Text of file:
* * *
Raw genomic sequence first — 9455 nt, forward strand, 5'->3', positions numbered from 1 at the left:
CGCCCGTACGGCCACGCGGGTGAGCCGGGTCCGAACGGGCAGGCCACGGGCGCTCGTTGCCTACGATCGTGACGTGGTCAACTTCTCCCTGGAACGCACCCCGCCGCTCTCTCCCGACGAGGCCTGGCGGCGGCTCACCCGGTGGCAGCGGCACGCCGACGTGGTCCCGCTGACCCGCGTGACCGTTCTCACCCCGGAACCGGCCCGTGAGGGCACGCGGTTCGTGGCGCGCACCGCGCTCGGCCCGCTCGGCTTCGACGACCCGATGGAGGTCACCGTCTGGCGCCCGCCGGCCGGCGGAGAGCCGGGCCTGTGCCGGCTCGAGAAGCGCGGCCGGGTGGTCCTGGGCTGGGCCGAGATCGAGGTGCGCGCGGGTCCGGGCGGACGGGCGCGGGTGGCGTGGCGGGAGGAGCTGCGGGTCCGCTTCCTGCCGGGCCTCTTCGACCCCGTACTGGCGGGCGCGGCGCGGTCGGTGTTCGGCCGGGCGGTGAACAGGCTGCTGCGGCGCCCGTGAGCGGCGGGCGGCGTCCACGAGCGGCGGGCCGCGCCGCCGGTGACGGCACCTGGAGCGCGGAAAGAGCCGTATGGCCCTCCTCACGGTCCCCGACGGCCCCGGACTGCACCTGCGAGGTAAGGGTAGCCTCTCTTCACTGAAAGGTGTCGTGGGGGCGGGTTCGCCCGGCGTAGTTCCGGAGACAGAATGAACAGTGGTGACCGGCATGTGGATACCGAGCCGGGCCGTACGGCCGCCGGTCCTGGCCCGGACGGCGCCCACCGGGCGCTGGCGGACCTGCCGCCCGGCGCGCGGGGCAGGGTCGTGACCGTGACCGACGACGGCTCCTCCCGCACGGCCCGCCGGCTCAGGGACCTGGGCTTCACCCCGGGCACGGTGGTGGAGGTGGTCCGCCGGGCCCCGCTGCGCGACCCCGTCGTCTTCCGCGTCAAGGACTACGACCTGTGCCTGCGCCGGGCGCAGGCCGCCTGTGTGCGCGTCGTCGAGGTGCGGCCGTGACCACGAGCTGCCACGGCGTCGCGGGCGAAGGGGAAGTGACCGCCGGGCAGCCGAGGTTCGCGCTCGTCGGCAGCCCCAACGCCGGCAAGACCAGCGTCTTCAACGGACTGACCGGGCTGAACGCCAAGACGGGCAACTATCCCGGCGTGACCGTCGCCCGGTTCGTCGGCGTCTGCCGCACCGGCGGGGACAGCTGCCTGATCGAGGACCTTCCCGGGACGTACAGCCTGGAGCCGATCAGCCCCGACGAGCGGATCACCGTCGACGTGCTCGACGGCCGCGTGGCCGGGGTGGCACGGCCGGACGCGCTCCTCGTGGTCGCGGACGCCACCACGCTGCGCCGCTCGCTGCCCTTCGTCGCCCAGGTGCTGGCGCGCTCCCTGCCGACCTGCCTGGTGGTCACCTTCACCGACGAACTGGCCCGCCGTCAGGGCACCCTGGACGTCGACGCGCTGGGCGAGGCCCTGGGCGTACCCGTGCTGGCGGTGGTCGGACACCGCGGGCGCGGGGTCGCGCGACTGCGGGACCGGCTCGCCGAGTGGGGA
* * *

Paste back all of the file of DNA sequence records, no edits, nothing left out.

Raw genomic sequence first — 9455 nt, forward strand, 5'->3', positions numbered from 1 at the left:
CGCCCGTACGGCCACGCGGGTGAGCCGGGTCCGAACGGGCAGGCCACGGGCGCTCGTTGCCTACGATCGTGACGTGGTCAACTTCTCCCTGGAACGCACCCCGCCGCTCTCTCCCGACGAGGCCTGGCGGCGGCTCACCCGGTGGCAGCGGCACGCCGACGTGGTCCCGCTGACCCGCGTGACCGTTCTCACCCCGGAACCGGCCCGTGAGGGCACGCGGTTCGTGGCGCGCACCGCGCTCGGCCCGCTCGGCTTCGACGACCCGATGGAGGTCACCGTCTGGCGCCCGCCGGCCGGCGGAGAGCCGGGCCTGTGCCGGCTCGAGAAGCGCGGCCGGGTGGTCCTGGGCTGGGCCGAGATCGAGGTGCGCGCGGGTCCGGGCGGACGGGCGCGGGTGGCGTGGCGGGAGGAGCTGCGGGTCCGCTTCCTGCCGGGCCTCTTCGACCCCGTACTGGCGGGCGCGGCGCGGTCGGTGTTCGGCCGGGCGGTGAACAGGCTGCTGCGGCGCCCGTGAGCGGCGGGCGGCGTCCACGAGCGGCGGGCCGCGCCGCCGGTGACGGCACCTGGAGCGCGGAAAGAGCCGTATGGCCCTCCTCACGGTCCCCGACGGCCCCGGACTGCACCTGCGAGGTAAGGGTAGCCTCTCTTCACTGAAAGGTGTCGTGGGGGCGGGTTCGCCCGGCGTAGTTCCGGAGACAGAATGAACAGTGGTGACCGGCATGTGGATACCGAGCCGGGCCGTACGGCCGCCGGTCCTGGCCCGGACGGCGCCCACCGGGCGCTGGCGGACCTGCCGCCCGGCGCGCGGGGCAGGGTCGTGACCGTGACCGACGACGGCTCCTCCCGCACGGCCCGCCGGCTCAGGGACCTGGGCTTCACCCCGGGCACGGTGGTGGAGGTGGTCCGCCGGGCCCCGCTGCGCGACCCCGTCGTCTTCCGCGTCAAGGACTACGACCTGTGCCTGCGCCGGGCGCAGGCCGCCTGTGTGCGCGTCGTCGAGGTGCGGCCGTGACCACGAGCTGCCACGGCGTCGCGGGCGAAGGGGAAGTGACCGCCGGGCAGCCGAGGTTCGCGCTCGTCGGCAGCCCCAACGCCGGCAAGACCAGCGTCTTCAACGGACTGACCGGGCTGAACGCCAAGACGGGCAACTATCCCGGCGTGACCGTCGCCCGGTTCGTCGGCGTCTGCCGCACCGGCGGGGACAGCTGCCTGATCGAGGACCTTCCCGGGACGTACAGCCTGGAGCCGATCAGCCCCGACGAGCGGATCACCGTCGACGTGCTCGACGGCCGCGTGGCCGGGGTGGCACGGCCGGACGCGCTCCTCGTGGTCGCGGACGCCACCACGCTGCGCCGCTCGCTGCCCTTCGTCGCCCAGGTGCTGGCGCGCTCCCTGCCGACCTGCCTGGTGGTCACCTTCACCGACGAACTGGCCCGCCGTCAGGGCACCCTGGACGTCGACGCGCTGGGCGAGGCCCTGGGCGTACCCGTGCTGGCGGTGGTCGGACACCGCGGGCGCGGGGTCGCGCGACTGCGGGACCGGCTCGCCGAGTGGGGA